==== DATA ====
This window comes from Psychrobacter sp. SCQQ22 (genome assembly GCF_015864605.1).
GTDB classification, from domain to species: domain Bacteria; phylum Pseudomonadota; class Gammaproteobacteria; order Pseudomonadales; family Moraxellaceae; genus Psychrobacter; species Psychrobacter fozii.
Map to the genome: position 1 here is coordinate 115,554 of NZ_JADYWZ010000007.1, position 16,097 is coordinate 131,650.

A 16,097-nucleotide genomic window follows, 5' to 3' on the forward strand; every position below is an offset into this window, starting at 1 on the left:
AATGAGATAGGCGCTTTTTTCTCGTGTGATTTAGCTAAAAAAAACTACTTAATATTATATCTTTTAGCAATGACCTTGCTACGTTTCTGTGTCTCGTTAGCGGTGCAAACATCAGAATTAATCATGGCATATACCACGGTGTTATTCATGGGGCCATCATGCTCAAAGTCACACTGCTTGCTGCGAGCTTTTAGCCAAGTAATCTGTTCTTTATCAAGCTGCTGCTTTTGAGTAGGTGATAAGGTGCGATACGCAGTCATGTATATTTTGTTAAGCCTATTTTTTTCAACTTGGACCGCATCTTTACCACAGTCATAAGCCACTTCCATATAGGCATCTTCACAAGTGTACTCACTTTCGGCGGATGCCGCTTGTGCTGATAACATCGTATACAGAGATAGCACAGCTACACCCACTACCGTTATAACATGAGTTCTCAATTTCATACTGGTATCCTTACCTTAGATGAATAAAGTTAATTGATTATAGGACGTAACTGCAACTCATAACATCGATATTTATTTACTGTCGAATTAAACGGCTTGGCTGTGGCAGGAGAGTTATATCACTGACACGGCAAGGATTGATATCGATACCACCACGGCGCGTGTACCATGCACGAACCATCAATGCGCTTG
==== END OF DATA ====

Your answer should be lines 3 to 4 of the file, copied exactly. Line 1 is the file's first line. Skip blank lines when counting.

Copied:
Map to the genome: position 1 here is coordinate 115,554 of NZ_JADYWZ010000007.1, position 16,097 is coordinate 131,650.

A 16,097-nucleotide genomic window follows, 5' to 3' on the forward strand; every position below is an offset into this window, starting at 1 on the left: